Audible Bats Project

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Most bats echolocate at a frequency unheard by the human ear, however, some desert species emit echolocation calls within the range of human hearing. 

Spotted bats (Euderma maculatum) are an elusive and widely-distributed species throughout the semi-arid deserts of North America. Sometimes called the “Oreo cookie bat,” they sport large, pink ears and spotted fur. Spotted bats roost high among sheer cliffs, but their clicking calls can be heard while they hunt for moths in the canyons of the Pacific Northwest.

Historically, spotted bats were thought to be extremely rare i or even locally extinct in the PNW. In 2005, however, listening surveys in Central Oregon revealed that spotted bats may be more abundant  than previously recognized.

Pallid bats (Antrozous pallidus) are another of Oregon's high desert bat species. They have a wide range, spanning from Canada to Mexico. While pallid bats typically produce inaudible, high-frequency echolocation calls, this behavior changes while rearing pups. When in the vicinity of summertime maternity roosts, pallid bats will lower the frequencies of their calls to within the range of human hearing.

Serendipitously, both the spotted bat and pallid bat are found in similar arid cliffs and canyons habitats such that both species can be effectively surveyed simultaneously.

We will be sending volunteers out to search for both the spotted and pallid bat this summer. Surveys take place just after dark in a variety of locations, from city parks to the remote desert. This is a family-friendly research project and an excellent opportunity to get to know Oregon's night sky!

Data collection begins June 1st!

To sign up for group or individual surveys for the 2024 season, please click here. This season, we are also adding an opportunistic survey option for those who want to contribute without the commitment. 

Training for volunteers will be available online throughout the survey season. We will have one non-camping training/survey event to kick things off.

The rest of the group survey events take place in remote locations and camping with us is highly recommended. We will reserve campsites and cover all camping fees for volunteers. Transportation will be provided from Bend for those who need it. Group events are listed below.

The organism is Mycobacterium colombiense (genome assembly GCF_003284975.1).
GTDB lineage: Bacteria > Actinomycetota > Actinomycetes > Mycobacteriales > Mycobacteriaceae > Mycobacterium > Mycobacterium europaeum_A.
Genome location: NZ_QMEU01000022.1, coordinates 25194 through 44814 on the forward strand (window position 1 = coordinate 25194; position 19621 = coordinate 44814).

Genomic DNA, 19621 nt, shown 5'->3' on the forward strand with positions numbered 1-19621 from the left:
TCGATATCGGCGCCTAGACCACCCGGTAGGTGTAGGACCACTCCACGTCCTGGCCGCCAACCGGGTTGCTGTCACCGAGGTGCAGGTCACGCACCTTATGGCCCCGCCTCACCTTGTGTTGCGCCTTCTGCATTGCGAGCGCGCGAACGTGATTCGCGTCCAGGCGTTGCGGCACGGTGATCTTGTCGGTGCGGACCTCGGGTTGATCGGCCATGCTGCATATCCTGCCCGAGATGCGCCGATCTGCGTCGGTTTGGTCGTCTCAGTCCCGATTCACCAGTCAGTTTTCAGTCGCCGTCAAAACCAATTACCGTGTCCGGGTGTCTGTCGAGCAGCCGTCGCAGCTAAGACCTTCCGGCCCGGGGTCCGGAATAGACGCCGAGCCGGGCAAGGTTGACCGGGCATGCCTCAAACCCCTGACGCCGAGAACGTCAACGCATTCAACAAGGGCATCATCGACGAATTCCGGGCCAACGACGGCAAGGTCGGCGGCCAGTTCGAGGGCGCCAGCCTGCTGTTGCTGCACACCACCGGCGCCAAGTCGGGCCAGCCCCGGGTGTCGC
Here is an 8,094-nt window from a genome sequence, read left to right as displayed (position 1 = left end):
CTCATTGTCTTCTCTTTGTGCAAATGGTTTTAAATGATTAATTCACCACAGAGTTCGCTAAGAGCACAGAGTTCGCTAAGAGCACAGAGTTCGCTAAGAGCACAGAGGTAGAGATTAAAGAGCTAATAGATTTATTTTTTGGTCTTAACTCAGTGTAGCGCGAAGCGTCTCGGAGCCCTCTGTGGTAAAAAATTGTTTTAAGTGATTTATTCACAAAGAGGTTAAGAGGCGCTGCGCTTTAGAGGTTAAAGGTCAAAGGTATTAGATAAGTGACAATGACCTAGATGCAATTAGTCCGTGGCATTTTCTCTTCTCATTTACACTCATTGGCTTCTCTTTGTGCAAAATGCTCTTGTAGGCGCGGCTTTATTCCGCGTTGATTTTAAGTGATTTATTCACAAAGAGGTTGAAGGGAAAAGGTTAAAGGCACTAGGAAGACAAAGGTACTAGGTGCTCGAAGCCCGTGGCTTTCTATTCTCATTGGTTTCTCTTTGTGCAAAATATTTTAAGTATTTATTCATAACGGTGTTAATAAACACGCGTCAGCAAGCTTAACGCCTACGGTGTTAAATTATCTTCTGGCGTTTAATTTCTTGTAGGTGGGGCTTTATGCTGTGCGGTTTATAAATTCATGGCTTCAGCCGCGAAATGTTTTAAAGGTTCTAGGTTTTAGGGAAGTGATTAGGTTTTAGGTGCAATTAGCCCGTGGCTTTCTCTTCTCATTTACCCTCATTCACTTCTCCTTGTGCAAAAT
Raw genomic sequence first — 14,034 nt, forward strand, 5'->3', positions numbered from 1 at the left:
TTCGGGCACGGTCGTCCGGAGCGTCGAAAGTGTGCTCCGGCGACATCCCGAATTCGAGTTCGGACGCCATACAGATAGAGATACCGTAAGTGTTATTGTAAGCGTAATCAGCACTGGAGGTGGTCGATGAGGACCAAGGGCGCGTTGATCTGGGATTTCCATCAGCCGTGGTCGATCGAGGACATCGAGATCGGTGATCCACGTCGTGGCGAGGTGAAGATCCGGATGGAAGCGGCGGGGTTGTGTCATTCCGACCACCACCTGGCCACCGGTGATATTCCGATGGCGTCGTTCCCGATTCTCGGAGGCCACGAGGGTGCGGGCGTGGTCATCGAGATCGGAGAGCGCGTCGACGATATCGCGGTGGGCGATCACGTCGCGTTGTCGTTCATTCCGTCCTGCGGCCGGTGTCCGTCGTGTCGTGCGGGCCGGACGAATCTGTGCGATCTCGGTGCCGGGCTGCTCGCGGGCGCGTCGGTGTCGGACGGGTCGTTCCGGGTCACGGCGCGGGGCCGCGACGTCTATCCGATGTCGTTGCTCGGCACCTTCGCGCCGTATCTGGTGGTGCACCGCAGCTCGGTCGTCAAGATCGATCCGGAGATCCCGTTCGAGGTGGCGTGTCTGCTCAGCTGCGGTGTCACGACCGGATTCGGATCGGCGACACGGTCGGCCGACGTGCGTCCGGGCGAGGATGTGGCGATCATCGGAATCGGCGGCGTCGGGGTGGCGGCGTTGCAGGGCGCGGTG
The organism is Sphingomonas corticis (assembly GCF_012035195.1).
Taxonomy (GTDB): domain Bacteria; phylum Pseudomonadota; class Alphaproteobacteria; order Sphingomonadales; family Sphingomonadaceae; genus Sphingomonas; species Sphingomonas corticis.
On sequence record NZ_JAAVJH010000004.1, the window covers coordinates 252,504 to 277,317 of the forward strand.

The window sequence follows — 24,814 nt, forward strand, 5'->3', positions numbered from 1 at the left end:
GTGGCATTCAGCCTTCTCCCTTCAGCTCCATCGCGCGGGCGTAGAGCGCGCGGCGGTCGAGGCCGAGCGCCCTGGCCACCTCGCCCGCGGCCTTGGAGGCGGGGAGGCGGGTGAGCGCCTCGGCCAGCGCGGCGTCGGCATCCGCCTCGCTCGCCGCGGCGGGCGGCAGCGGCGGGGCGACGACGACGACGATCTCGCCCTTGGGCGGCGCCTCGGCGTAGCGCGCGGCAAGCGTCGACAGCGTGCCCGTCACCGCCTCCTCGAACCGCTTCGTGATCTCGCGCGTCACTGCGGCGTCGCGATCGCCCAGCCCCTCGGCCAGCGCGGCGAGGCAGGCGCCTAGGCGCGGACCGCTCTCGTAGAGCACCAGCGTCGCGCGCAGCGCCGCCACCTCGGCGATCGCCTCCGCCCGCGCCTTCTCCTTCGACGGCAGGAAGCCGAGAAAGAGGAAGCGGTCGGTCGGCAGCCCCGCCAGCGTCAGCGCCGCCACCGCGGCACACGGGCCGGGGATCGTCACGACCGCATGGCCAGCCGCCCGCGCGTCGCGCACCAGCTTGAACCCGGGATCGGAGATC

Agency and NGO partner surveys

Last year, we added more formalized surveys for our field crews and partner organizations. Aural surveys were conducted across Oregon, Washington, and Idaho. These surveys follow the NABat survey design and can be convenient for anyone already conducting passive acoustic monitoring. A virtual training for our partner protocol will be avilable soon. 

We have compiled a playlist of audible spotted and pallid bat calls for surveyors to familiarize themselves with the echolocation and social calls. That playlist can be found on our YouTube channel.

If you have any questions or would like to receive project updates, please contact Sara Rose to be added to our list of project partners. 

The Intro - Smith Rock State Park

June 7, 8:00pm

Meet us at the North Point Parking Loop. We will cover basic bat ecology, spotted and pallid bat life histories, how to fill out the data sheet, and how to identify bats by ear. After that, will head out to a survey location together to listen. 

The Classic - Billy Chinook

June 15th, Perry South Campground

We are returning to one of our favorite Audible Bats survey areas. Just under two hours from Bend, this is one of the best and most convenient places to get to know spotted bats! 

The Adventure - Adel/Lakeview

July 6, Mud Creek Campground

This will be our inaugural trip to the dramatic landscape of southeast Oregon. This remote location is situated in Oregon's Dark Sky Sanctuary and should provide stunning survey sites. 

The Comeback - Paulina

August 17, Double Cabin Campground

Last year, intense wildfire smoke put a damper on our plans to explore this area. This year, we are determined to find some desert bats out in the Ochoco Mountains!

End on a High Note - John Day

September 7, Barnhouse Campground

The John Day Fossil Beds are home to an incredibly diverse group of bats. Come survey with us along the John Day River and maybe get to know the unique local geology. 


This year, we will have both digital and paper datasheets available. 

To access the digital datasheet, download Survey123 on your phone or tablet. Open the app and tap, 'Continue without signing in.' Tap the tiny symbol in the search bar and then scan the QR code below. You can also open the datasheet by opening this link on you phone/tablet. 

The paper datasheet can be downloaded by clicking the link below. 

If you are unable to attend our in-person training at Smith Rock, you can still learn everything you need to know by watching one of our training videos. There will be a few different options depending on what kind of surveys you would like to do. We also have a few extra bat call videos for you to familiarize yourself with the sounds of spotted and pallid bats. All videos can be accessed on our YouTube channel

Our volunteer site selection map can be used to find good locations for audible bats surveys. We have provided as much information as we can about survey site access and conditions, but please be aware that our team has not been able to visit most of these sites in person to verify things like road conditions. 

Access the map here

Contact Us

Please note that there is no previous biology or backcountry knowledge required to become a community scientist. There are options for all physical abilities and outdoor experience. Find us on Facebook and Instagram.

For any questions, please contact Sara Rose, volunteer coordinator. We appreciate your interest in the Audible Bats Project.